Hall of Fame material

Remembering basketball coach Mike Haley

By Marc Katz


There is no Roosevelt High School anymore, but Mike Haley won there.

There is no Roth High School anymore, but Haley won there, too.

There is a Dunbar High School, but no one won there like Haley did.

These are the things you should remember about Mike Haley.

There isn’t anything else to do now but remember. I feel a little ashamed his illness—and he had plenty, starting with a low-functioning heart—escaped my knowledge for so long.

Maybe it shouldn’t be a surprise. I covered high school basketball games he coached back in the 1970s, and after that, observed from a short distance as I went on to cover other things.

Certainly I knew of him. He won a state basketball championship in 1961, the star of Portsmouth’s team.

He went on to play at Ohio University, where he, Don Hilt, Joe Barry, Paul Storey, and all the others stunned the college basketball world by beating Louisville 71-69 and then Kentucky 85-69 to make the Elite Eight in 1964, the only Mid-American team to do so.

That was when there was a smaller bracket and you had to win your conference to get in the NCAA.

After knocking off the two giants in the first two rounds, OU lost to a Cazzie Russell-led Michigan team, 69-57. The next year, in a first-round game, OU lost to Dayton, 66-65.

This summer, the Ohio Basketball Hall of Fame will be inducting that first OU team into its honor role of greats.

Haley obviously won’t be there with his friends and teammates, but they’ll make sure he’s remembered. While others with lesser records have made it into this Hall of Fame and into the Ohio High School Basketball Coaches Hall of Fame, Haley has been left behind.

Bobby Porter, a successful coach himself in Layton, Utah, played on the Roth team that lost coach Elijah Chatman to a heart ailment just before the 1973 season began. Porter was one of those players who went with his teammates to entice Haley to leave Roosevelt—where he had just signed a coaching contract—to return to Roth, where he had been a Chatman assistant.

Haley couldn’t break his contract then, and later hired Porter as an assistant. Porter went on to become head coach at Belmont before going to Utah.

“He was a great man,” Porter says of Haley. “He always looked out for his players. I know people said he recruited, but he didn’t have to recruit. Who would you want to play for?

“He helped Keith Byars play basketball [at Roth] and got Mark Baker [Dunbar] through the projects. Both of them spoke at Coach Haley’s funeral.

“Coach Haley was the Muhammad Ali of the West Side. He brought us all together. He won championships at all three schools,” Porter says.

Haley also always pressed from game’s start to end, resulting in some lopsided scores a few coaches didn’t like.

There was an embarrassing moment following a District game at UD Arena where Alter was receiving its runner-up awards and some Dunbar players took it upon themselves to start a dunk line at one end of the court.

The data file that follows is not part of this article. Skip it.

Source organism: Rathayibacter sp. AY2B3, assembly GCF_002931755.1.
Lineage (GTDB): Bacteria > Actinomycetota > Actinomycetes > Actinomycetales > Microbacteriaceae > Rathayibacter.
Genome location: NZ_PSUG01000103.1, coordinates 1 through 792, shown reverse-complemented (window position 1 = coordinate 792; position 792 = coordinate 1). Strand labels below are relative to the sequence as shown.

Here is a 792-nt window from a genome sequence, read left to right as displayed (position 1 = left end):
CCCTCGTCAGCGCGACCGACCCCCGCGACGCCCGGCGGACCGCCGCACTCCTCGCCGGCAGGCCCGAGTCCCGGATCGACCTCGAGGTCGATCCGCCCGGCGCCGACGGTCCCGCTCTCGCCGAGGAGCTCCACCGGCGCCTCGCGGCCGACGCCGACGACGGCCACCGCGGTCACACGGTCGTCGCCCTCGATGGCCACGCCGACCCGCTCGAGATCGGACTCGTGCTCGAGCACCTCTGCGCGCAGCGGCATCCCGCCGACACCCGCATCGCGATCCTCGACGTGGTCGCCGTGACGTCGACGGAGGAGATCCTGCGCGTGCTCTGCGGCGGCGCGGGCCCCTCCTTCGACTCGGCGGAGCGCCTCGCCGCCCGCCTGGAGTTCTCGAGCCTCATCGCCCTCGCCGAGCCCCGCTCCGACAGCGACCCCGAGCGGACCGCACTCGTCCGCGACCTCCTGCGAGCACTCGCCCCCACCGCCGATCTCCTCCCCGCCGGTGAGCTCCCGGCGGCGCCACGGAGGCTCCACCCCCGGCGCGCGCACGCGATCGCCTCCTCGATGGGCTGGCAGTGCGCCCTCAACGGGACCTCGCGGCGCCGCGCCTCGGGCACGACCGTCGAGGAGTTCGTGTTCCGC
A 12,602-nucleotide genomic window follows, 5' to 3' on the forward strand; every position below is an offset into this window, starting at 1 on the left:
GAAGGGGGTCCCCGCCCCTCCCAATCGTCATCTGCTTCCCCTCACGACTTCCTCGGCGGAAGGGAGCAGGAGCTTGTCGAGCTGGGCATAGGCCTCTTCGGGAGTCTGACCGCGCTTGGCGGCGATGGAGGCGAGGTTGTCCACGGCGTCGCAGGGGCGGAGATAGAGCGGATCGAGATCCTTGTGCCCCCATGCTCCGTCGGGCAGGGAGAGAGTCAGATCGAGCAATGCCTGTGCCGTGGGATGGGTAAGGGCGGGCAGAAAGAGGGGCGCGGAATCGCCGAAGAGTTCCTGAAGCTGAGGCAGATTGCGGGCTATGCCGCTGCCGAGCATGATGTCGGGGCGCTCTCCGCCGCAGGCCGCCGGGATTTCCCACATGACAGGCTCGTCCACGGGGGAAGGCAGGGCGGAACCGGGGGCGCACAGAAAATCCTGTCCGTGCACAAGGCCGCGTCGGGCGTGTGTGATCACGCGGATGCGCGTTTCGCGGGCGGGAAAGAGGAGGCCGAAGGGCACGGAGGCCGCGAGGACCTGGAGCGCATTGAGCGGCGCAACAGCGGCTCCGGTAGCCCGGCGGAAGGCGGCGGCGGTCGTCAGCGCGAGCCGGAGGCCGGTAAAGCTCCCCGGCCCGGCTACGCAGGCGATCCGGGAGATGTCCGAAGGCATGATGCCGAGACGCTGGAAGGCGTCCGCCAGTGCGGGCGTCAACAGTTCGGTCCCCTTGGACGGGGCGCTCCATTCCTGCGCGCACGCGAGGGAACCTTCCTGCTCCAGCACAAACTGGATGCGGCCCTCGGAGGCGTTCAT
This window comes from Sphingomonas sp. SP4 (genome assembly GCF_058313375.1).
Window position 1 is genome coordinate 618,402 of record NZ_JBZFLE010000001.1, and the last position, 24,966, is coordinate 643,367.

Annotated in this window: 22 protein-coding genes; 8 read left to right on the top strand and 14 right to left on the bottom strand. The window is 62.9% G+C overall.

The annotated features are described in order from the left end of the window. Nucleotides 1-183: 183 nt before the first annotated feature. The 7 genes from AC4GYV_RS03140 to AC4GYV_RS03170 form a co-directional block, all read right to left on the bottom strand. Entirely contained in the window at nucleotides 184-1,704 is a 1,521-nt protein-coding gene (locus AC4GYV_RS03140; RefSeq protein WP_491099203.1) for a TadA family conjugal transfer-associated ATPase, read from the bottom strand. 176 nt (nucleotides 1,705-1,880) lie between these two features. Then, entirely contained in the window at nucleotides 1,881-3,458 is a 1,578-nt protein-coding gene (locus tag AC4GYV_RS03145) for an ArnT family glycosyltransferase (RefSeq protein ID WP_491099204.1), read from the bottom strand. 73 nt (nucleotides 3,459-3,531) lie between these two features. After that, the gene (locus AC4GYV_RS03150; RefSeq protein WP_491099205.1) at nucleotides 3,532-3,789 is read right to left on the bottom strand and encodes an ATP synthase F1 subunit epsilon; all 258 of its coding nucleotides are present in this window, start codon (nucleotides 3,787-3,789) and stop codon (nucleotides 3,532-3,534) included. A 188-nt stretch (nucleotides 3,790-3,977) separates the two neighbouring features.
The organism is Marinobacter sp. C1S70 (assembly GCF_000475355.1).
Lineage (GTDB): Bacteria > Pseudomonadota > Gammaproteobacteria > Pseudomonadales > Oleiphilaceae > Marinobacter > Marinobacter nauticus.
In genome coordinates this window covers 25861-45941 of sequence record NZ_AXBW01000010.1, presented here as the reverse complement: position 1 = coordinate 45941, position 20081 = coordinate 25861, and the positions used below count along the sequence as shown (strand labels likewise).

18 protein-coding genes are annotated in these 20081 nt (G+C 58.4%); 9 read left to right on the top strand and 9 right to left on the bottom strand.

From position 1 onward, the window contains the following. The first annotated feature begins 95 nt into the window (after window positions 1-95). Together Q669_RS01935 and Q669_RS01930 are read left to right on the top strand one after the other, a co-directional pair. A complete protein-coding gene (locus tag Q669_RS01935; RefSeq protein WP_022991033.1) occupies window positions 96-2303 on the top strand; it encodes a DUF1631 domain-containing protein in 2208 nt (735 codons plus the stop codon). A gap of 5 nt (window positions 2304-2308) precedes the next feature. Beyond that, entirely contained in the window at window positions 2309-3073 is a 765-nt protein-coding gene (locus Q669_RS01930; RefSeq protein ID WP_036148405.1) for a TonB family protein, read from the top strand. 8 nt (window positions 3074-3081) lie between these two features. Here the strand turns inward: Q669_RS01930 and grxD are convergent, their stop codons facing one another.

Porter says he was an assistant for Dunbar then, and he and Haley immediately stopped the shenanigans. Haley, though, took the abuse for the bad manners.

Though he was angry at the time, all these years later retired Alter coach and Hall of Famer Joe Petrocelli has to be reminded of that incident.

What he remembers better from before another big game is visiting The Dayton Daily News building for a picture with Haley nose-to-nose, like one of those prizefight photos.

“It was difficult to get the picture,” Petrocelli says. “Mike and I were laughing so hard.”

Those were classic games at any level. Petrocelli remembers losing a 106-102 double overtime game at the Arena and leaving the game feeling “like I’d won.”

Then, in 1992, came the surprise Haley announcement. He was leaving Dayton for home, to become dean of boys at his old Portsmouth High School. His coaching record at Roosevelt, Roth, and Dunbar over 18 seasons was 329-82. He won 11 City League championships, eight districts, and four states (with a runner-up). He also coached three more years at Portsmouth.

He was spared from being in town when his son, Mike Haley II, was arrested for a heinous crime and sent to prison.

A decade ago, Mike Haley returned to Dayton and began hanging out at the Englewood YMCA. Kids gravitated to him, and he was hired to run the gym after school.

He was on duty recently, the day before he died.

Say what you will about Mike Haley, the player and coach. He put up the numbers and was a guide for those who would listen to his message. Porter points out he sent a lot of kids to college.

There are two basketball Halls of Fame in Ohio, where Haley belongs but isn’t enshrined: the older Ohio High School Coaches Hall of Fame and the Ohio Basketball Hall of Fame.

Josh Haynes, executive director of the Kleptz Y, were Haley worked, says the kids who played there had tremendous respect for him, and he made it a safe environment for them to use. He even coached a bit if prodded.

“It was a gift he had,” Haynes says.

I think that’s Hall of Fame material.


The views and opinions expressed in On Your Marc are the views and/or opinions of the author and do not reflect the views and/or opinions of the Dayton City Paper or Dayton City Media and are published strictly for entertainment purposes.

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Columbus-born Marc Katz had a 44-year newspaper career, 41 of those years covering sports, 40 of them at the Dayton Daily News. He now blogs at KatzCopsNSports.com. Reach Dayton City Paper sports writer Marc Katz at MarcKatz@DaytonCityPaper.com.

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